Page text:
Oh where to begin with the season premiere of Girls. Now in its second season, the media blitzkrieg for its promotion was in and of itself a bit nauseating. But watching it is an altogether much more vomiticious experience. Let me preface my tirade of angst by saying that I really do want to like Girls. The concept behind it is so promising that perhaps it made the disappointment over its blandness that much more intense. But watching Lena Dunham scamper around a deserted bookstore (Spoonbill and Sugartown, which is never fucking deserted, I might add, but I suppose the crowds of Brooklyn just vanish when Dunham wants them to) with her latest fling (somewhat randomly played by Donald Glover), I immediately wanted to pour hot coffee all over myself to numb the pain of watching Brooklyn’s sanitized portrayal.
Forging ahead to watch the rest of it, I clenched my teeth as Hanna’s new roommate/ex gay boyfriend, Elijah (Andrew Rannells), makes a tired joke about not even knowing the G train existed. And it is this sort of attempt at being original that never seems to ring true. It’s almost as though Dunham occasionally incorporates overheard subway conversations to give the show an edge. And what could be edgier than having a party with an aftermath that includes Elijah and Marnie singing “Building a Mystery” by Sarah MacLachlan?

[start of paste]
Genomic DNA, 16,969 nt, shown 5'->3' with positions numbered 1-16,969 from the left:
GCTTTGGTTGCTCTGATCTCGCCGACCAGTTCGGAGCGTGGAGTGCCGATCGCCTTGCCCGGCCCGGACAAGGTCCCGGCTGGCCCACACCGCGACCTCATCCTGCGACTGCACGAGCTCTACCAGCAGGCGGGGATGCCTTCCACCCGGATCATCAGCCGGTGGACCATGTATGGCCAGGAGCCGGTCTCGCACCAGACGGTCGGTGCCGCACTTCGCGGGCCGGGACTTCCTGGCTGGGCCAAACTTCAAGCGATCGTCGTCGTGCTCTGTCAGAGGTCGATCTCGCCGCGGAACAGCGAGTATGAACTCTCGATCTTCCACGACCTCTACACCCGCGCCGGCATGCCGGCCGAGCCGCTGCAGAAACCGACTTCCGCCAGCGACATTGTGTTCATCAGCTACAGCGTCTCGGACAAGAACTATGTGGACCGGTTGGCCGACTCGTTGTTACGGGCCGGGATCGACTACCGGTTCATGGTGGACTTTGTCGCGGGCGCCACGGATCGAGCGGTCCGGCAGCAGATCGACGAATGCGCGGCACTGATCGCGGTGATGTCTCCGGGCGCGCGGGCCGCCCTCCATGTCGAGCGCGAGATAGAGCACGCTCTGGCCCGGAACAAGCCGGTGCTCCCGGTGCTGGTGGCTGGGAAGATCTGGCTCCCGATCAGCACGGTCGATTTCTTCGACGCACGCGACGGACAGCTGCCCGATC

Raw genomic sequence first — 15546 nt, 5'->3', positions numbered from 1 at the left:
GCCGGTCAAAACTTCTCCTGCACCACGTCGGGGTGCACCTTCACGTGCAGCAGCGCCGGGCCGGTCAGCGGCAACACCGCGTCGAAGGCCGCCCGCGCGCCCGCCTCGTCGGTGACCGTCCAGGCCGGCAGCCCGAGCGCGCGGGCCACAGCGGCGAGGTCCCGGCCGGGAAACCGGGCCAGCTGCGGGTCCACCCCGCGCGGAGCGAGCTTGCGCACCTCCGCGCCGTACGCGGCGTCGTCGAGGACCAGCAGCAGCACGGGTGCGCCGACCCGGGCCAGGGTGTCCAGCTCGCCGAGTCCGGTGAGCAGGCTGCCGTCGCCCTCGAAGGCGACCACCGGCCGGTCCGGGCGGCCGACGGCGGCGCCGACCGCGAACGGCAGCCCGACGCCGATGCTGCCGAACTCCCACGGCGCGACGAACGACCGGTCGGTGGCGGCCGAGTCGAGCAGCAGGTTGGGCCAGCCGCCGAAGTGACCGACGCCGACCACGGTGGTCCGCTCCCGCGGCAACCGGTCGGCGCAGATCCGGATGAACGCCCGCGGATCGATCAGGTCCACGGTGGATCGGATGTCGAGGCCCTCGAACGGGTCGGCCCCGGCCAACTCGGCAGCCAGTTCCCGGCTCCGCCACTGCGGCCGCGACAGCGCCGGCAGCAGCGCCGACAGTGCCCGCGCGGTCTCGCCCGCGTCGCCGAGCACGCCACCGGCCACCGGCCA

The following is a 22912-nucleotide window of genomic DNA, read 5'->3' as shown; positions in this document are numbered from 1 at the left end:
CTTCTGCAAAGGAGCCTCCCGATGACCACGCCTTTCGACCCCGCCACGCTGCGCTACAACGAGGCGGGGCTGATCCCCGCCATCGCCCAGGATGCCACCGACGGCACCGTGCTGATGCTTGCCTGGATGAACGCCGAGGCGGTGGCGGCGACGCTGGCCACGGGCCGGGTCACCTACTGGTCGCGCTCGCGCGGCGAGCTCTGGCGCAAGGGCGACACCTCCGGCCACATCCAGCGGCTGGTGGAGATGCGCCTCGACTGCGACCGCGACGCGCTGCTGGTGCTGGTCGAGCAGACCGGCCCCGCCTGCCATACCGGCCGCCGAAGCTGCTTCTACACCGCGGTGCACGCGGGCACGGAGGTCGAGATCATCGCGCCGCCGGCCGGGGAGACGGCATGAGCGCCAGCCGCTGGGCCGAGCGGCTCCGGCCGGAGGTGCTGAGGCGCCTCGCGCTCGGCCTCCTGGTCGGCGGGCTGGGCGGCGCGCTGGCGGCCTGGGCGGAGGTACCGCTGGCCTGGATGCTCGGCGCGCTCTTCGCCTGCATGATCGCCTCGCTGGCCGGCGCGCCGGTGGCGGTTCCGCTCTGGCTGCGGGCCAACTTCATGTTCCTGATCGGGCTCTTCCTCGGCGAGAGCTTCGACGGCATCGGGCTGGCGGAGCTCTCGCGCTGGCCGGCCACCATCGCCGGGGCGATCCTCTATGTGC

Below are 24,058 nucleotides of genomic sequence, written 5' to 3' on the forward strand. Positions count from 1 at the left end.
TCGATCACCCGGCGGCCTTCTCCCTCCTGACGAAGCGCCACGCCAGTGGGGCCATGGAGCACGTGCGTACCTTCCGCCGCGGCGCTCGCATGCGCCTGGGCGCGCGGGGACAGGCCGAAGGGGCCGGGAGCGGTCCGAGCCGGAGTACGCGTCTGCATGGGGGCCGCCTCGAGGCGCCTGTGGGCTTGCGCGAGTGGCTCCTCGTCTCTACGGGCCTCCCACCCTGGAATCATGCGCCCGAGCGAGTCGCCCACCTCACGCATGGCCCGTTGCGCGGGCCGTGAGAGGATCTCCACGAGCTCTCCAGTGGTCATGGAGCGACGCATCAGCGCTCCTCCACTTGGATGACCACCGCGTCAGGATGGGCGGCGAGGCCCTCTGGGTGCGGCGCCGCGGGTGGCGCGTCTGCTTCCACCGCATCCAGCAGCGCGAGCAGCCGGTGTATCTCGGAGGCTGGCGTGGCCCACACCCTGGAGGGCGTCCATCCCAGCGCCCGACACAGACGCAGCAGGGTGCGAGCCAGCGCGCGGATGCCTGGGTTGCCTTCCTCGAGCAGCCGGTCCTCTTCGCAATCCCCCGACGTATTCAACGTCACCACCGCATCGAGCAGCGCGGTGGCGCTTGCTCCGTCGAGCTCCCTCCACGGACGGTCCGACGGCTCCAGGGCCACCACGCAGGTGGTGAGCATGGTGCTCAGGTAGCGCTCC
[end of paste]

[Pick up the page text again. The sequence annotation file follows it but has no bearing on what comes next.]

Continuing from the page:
Sometimes, it’s almost too difficult to decide which character to be most irritated by (though, for the most part, it’s Shoshanna). Each of their “problems” (except maybe Marrnie’s, who recently got fired) are so minuscule that the show comes off as more of a version of Babe Walker’s "White Girl Problems"—but trying to make it serious. And it’s very challenging to take white girl problems seriously. Not to say that emotional trials and financial woes aren’t legitimate struggles, but when Hannah, Marnie, Shoshanna and Jessa have them, the whining steez is annoying rather than endearing (you know, the way that it was on Sex and the City, its progenitor). Jessa, the most palatable and interesting character was barely in the episode, only briefly seen in a cab with her new husband (everyone’s favorite Irishman, Chris O’Dowd). Hopefully, her story will be more prevalent in the coming episodes—it may be the only way to keep the show interesting.
The fact that there don’t seem to be any neutral feelings about Dunham (people either adore or abhor—usually over her body exposition) doesn’t make it easy to watch Girls with a completely open mind. But even with the open mind of someone who just dropped acid, it’s impossible to objectively say that Dunham is the person who should be given sole license to portray this borough when there are a number of realer local denizens who could probably do it more accurately. Just don’t ask anyone from Café Grumpy.